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High Blood Pressure: Quick Facts

By The Manuals's Editorial Staff,

High blood pressure (hypertension) is abnormally high pressure in the arteries.

High blood pressure occurs more often in older people—in about two thirds of people aged 65 or older, compared with only about one fourth of people aged 20 to 74. High blood pressure, particularly in younger people, may be caused by another disorder (called secondary hypertension).

High blood pressure increases the risk of developing blood vessel disorders, including angina, heart attacks, and strokes.

What Causes High Blood Pressure?

In people who have inherited a tendency to have high blood pressure, factors that lead to development include

Stress tends to cause blood pressure to increase temporarily, but blood pressure usually returns to normal once the stress is over.

How Is High Blood Pressure Diagnosed?

High blood pressure has been called the silent killer because it usually causes no symptoms for many years—until a vital organ is damaged. Arteries throughout the body may already be damaged before high blood pressure is diagnosed, so people should have their blood pressure measured regularly to detect high blood pressure early.

Measuring Blood Pressure

A sphygmomanometer is commonly used to measure blood pressure. It consists of a soft rubber cuff connected to a rubber bulb that is used to inflate the cuff and a meter that registers the pressure of the cuff.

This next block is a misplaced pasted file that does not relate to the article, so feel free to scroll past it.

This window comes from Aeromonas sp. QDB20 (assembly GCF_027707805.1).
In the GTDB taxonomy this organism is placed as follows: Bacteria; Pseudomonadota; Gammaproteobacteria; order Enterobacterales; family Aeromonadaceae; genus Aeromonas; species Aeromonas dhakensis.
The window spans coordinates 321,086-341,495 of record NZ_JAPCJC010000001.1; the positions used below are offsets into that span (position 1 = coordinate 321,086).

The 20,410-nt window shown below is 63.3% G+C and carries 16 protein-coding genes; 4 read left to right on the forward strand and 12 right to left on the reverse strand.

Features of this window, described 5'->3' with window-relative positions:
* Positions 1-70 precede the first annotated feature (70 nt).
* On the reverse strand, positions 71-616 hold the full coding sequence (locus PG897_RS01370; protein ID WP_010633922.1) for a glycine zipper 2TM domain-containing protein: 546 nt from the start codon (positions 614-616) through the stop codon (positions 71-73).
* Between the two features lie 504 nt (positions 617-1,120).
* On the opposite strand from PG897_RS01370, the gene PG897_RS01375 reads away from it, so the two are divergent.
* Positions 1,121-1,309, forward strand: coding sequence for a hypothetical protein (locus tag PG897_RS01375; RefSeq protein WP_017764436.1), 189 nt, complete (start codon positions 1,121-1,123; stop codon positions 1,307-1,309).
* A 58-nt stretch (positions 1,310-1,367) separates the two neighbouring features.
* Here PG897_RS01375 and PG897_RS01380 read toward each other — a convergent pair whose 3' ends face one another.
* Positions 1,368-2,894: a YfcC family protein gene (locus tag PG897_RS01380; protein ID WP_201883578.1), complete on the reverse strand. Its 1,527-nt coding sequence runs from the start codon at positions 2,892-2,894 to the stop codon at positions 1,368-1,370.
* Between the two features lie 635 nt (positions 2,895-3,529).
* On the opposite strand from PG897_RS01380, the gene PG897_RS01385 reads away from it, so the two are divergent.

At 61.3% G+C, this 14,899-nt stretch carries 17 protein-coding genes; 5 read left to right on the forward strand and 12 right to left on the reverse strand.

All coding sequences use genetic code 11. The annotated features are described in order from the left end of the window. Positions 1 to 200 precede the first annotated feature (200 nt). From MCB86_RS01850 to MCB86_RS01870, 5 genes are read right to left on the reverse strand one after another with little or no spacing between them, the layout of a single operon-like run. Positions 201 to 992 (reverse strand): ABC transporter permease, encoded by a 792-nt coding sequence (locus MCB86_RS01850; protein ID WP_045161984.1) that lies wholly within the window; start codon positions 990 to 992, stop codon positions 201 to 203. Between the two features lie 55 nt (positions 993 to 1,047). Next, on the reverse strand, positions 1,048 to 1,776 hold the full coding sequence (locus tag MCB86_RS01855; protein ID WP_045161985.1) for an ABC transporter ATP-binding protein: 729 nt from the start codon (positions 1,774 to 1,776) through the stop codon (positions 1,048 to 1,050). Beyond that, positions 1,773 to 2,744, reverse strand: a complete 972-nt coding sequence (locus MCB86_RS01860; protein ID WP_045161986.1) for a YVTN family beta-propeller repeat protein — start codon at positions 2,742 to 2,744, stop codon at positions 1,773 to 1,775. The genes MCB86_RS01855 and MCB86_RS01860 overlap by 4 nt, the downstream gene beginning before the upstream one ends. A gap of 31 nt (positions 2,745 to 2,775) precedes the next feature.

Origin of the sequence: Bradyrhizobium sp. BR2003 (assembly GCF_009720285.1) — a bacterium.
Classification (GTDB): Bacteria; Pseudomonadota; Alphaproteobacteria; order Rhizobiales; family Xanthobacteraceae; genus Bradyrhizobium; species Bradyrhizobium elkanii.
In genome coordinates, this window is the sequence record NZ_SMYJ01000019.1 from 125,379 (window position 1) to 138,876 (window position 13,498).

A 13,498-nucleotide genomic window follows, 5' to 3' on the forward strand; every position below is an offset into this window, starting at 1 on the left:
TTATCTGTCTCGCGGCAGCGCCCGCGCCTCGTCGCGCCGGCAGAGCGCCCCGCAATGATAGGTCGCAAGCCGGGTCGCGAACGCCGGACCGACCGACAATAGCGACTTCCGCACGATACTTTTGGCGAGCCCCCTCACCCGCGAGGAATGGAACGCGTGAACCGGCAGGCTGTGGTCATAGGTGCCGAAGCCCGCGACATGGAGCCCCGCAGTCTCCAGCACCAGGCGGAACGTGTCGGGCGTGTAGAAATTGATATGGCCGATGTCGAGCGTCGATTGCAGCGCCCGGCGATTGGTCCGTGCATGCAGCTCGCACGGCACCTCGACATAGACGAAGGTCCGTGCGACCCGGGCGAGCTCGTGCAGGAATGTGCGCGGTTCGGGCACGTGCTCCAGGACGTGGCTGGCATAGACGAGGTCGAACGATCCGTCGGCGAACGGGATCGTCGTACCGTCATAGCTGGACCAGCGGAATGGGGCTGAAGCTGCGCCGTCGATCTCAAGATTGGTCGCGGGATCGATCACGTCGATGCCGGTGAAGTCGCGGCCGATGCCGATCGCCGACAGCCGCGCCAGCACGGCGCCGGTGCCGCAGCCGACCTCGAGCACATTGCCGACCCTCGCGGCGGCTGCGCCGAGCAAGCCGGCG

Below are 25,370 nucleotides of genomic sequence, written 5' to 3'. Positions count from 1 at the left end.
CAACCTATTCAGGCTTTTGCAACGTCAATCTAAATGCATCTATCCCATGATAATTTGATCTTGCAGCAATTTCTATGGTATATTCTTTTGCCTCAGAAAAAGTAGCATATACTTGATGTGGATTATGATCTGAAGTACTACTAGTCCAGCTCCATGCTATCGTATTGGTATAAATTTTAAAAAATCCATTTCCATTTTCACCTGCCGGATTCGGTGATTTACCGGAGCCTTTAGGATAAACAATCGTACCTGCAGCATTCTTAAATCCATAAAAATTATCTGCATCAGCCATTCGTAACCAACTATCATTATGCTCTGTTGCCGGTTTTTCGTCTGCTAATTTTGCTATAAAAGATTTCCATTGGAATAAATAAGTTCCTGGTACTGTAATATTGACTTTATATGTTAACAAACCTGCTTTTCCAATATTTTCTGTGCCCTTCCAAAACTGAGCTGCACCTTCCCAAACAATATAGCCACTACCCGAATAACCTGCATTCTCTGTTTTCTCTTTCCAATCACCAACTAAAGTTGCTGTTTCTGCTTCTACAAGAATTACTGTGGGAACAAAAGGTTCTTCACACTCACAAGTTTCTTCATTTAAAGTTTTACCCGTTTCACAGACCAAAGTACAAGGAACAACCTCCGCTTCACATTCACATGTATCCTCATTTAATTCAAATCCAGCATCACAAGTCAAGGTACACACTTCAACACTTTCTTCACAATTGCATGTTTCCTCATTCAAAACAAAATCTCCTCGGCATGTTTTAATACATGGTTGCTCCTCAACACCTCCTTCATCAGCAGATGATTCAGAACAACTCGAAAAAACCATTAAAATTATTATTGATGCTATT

Health care practitioners listen to blood flow with a stethoscope placed over the artery below the cuff as they squeeze the bulb to inflate the cuff. Then they gradually deflate the cuff. The pressure at which the practitioner first hears a pulse in the artery is the systolic pressure (the first number in a blood pressure reading). As the cuff is deflated, the sound of blood flowing stops at some point. The pressure at this point is the diastolic pressure (the second number).

When Is Blood Pressure Too High?

Blood pressure is classified by its severity. When a person's systolic and diastolic pressures fall into different categories, the higher category is used to classify blood pressure.

The optimal blood pressure for minimizing the risk of cardiovascular problems (such as heart attack and heart failure) and stroke is

  • Below 115/75 mm Hg

Classifying Blood Pressure in Adults

Category

Systolic Blood Pressure (mm Hg)

Diastolic Blood Pressure (mm Hg)

Normal blood pressure

Below 120

Below 80

Prehypertension

120–139

80–89

Stage 1 hypertension

140–159

90–99

Stage 2 hypertension

Above 160

Above 100

How Is High Blood Pressure Controlled?

People with high blood pressure can do the following:

Many antihypertensive drugs can be used to help control high blood pressure. High blood pressure can be controlled in almost anyone, but treatment has to be tailored to the individual.

Resources In This Article

* This is the Consumer Version. *